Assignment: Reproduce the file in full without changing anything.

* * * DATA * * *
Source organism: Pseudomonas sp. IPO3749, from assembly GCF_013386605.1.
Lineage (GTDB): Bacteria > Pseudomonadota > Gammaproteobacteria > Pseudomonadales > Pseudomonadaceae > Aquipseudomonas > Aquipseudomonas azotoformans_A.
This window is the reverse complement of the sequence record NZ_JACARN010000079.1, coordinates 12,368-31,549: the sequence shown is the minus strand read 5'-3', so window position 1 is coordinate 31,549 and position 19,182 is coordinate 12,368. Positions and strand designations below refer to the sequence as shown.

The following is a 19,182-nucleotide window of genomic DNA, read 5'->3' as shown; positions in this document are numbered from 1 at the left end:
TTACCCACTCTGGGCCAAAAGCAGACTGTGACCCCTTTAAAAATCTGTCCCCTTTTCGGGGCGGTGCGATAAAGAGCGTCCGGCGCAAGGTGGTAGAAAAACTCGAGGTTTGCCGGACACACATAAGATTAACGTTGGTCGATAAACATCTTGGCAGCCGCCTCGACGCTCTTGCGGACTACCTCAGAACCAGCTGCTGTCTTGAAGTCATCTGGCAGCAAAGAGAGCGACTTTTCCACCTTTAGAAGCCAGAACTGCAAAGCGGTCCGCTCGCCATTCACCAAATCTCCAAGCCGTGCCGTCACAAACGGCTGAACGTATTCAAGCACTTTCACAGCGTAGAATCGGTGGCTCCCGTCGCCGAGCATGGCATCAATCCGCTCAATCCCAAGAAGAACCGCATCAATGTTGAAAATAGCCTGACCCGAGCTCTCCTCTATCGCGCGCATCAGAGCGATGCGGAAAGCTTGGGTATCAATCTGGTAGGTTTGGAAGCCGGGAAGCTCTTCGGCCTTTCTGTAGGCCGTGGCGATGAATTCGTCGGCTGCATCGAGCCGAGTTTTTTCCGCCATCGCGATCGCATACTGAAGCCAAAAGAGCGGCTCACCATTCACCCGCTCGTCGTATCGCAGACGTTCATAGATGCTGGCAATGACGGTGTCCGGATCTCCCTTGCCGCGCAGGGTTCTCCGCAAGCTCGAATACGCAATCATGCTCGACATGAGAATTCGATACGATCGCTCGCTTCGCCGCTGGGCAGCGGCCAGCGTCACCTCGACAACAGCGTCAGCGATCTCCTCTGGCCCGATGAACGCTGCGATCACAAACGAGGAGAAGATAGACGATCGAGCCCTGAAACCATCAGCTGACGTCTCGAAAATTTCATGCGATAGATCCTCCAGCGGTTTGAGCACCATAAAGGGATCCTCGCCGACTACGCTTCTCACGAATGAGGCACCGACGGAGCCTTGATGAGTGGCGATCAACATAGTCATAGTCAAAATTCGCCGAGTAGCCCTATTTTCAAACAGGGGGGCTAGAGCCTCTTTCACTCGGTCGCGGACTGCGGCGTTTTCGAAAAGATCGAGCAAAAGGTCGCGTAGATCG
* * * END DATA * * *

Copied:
Source organism: Pseudomonas sp. IPO3749, from assembly GCF_013386605.1.
Lineage (GTDB): Bacteria > Pseudomonadota > Gammaproteobacteria > Pseudomonadales > Pseudomonadaceae > Aquipseudomonas > Aquipseudomonas azotoformans_A.
This window is the reverse complement of the sequence record NZ_JACARN010000079.1, coordinates 12,368-31,549: the sequence shown is the minus strand read 5'-3', so window position 1 is coordinate 31,549 and position 19,182 is coordinate 12,368. Positions and strand designations below refer to the sequence as shown.

The following is a 19,182-nucleotide window of genomic DNA, read 5'->3' as shown; positions in this document are numbered from 1 at the left end:
TTACCCACTCTGGGCCAAAAGCAGACTGTGACCCCTTTAAAAATCTGTCCCCTTTTCGGGGCGGTGCGATAAAGAGCGTCCGGCGCAAGGTGGTAGAAAAACTCGAGGTTTGCCGGACACACATAAGATTAACGTTGGTCGATAAACATCTTGGCAGCCGCCTCGACGCTCTTGCGGACTACCTCAGAACCAGCTGCTGTCTTGAAGTCATCTGGCAGCAAAGAGAGCGACTTTTCCACCTTTAGAAGCCAGAACTGCAAAGCGGTCCGCTCGCCATTCACCAAATCTCCAAGCCGTGCCGTCACAAACGGCTGAACGTATTCAAGCACTTTCACAGCGTAGAATCGGTGGCTCCCGTCGCCGAGCATGGCATCAATCCGCTCAATCCCAAGAAGAACCGCATCAATGTTGAAAATAGCCTGACCCGAGCTCTCCTCTATCGCGCGCATCAGAGCGATGCGGAAAGCTTGGGTATCAATCTGGTAGGTTTGGAAGCCGGGAAGCTCTTCGGCCTTTCTGTAGGCCGTGGCGATGAATTCGTCGGCTGCATCGAGCCGAGTTTTTTCCGCCATCGCGATCGCATACTGAAGCCAAAAGAGCGGCTCACCATTCACCCGCTCGTCGTATCGCAGACGTTCATAGATGCTGGCAATGACGGTGTCCGGATCTCCCTTGCCGCGCAGGGTTCTCCGCAAGCTCGAATACGCAATCATGCTCGACATGAGAATTCGATACGATCGCTCGCTTCGCCGCTGGGCAGCGGCCAGCGTCACCTCGACAACAGCGTCAGCGATCTCCTCTGGCCCGATGAACGCTGCGATCACAAACGAGGAGAAGATAGACGATCGAGCCCTGAAACCATCAGCTGACGTCTCGAAAATTTCATGCGATAGATCCTCCAGCGGTTTGAGCACCATAAAGGGATCCTCGCCGACTACGCTTCTCACGAATGAGGCACCGACGGAGCCTTGATGAGTGGCGATCAACATAGTCATAGTCAAAATTCGCCGAGTAGCCCTATTTTCAAACAGGGGGGCTAGAGCCTCTTTCACTCGGTCGCGGACTGCGGCGTTTTCGAAAAGATCGAGCAAAAGGTCGCGTAGATCG